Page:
So the first point is to take life, your life, my life seriously, but not in a judgmental way. Not always saying is this good or bad; right or wrong; holy or unholy? Rather it is the sense that all that passes through our lives has something to show us about ourselves and the world in which we live. There is a sense that life chooses us and brings to us what we need to become richer, more whole and more fulfilled.

But secondly, life is unpredictable and no amount of religion or prayer or forced control will ever change that. The exchange between Jesus and Peter in this morning’s gospel reading shows at least the possibility of different outcomes for the life of Jesus. Remember the writer pitches Peter and his view of the Messiah against that of Jesus. For Peter, following the traditional line of Messianic thinking, believed that Jesus was to be a military, political leader who would usher in the new Kingdom of God. Jesus, in Peter’s thinking, was a new King David, a powerful and authoritarian ruler. Jesus on the other hand lives out a very different vision of the coming Kingdom of God.

Then Jesus began to teach his disciples: "The Human One (the Son of Man) must suffer many things and be rejected by the elders, the chief priests and the legal experts, and be killed, and then, after three days, rise from the dead."

This was the life and death that in some sense chose Jesus. You see, the way Jesus lived his life, through his actions and his attitudes particularly toward the religious and political leaders of the day, actually led him in the direction of the cross. He was true to his life values, to the vision he believed God was calling him toward. So when Peter challenged that vision, we hear the oft repeated words, Get behind me Satan! Remember, as I have mentioned before, he is not calling Peter the devil. Satan is rather the one who is the tester or the tempter.

So while I can say that life is at least to some degree a gamble and that there is what we might call good luck or bad luck in the world in which we live, there is also the capacity in each of us to make decisions and stick with a vision of what we hold to be of value. Perhaps that’s why we need more and more in our lives the practice of discernment. We reduce the misfortunes in our lives by taking time to explore more deeply the decisions we need to make each day.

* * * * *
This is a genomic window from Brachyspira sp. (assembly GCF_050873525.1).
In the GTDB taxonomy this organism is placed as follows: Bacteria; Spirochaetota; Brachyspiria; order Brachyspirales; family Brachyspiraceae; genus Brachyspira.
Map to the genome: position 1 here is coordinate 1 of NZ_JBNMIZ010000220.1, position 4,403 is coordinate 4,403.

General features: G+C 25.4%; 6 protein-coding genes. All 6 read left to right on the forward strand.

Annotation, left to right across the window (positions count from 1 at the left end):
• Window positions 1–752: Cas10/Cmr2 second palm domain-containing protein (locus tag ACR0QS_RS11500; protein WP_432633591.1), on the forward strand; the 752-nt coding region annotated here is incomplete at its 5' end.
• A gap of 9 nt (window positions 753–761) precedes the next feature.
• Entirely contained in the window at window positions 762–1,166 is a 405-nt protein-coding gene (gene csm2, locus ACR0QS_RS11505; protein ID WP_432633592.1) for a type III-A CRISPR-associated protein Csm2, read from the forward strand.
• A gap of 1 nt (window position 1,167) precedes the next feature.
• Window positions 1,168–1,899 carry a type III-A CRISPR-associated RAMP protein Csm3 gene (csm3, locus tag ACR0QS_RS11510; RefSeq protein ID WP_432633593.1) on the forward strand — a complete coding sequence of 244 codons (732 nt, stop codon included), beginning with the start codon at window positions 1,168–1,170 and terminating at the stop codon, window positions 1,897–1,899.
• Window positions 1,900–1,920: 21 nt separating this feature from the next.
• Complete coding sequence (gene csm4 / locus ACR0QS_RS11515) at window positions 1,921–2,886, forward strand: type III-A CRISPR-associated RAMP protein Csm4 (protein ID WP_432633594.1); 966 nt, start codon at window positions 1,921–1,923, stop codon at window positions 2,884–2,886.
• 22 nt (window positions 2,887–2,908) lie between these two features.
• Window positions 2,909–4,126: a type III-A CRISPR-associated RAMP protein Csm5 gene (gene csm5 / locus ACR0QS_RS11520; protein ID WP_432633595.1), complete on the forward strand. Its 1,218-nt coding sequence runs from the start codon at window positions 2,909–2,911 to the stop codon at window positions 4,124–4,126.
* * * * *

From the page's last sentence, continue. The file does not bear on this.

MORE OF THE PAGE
So do we choose life or does life choose us? The answer is yes! There are times when we do make choices that are life-changing, but there are also times in our lives when we experience the power of not making a choice, with life itself taking us instead where we may or may not want to go.

The passage in the Book of Deuteronomy gives one aspect of how we might best live:

Today I have given you the choice between life and death, between blessings and curses. Now I call on heaven and earth to witness the choice you make. Oh, that you would choose life, so that you and your descendants might live!

Of course the message in that passage is to choose that which is life-giving. And it was what perplexed Peter in the story read earlier. He was unable to see that even though Jesus was choosing what Peter saw as death, Jesus was in fact choosing life, new life and abundant life.

What first comes to us as misfortune may be the making of us. What we first see as bad luck can, we know, be the raw material we need in order to create the well-lived life. Regardless of whether we choose life or life chooses us, it is our response to it that is more important. As the author Robert Collier said:

All of us have bad luck and good luck. The person who persists through the bad luck -- who keeps right on going -- is the person who is there when the good luck comes -- and is ready to receive it.

After the service, come to the front of the church and look at Sefton’s painting and see whether or not you think Life is a Gamble.



© Rev. Dr Christopher Page, 2012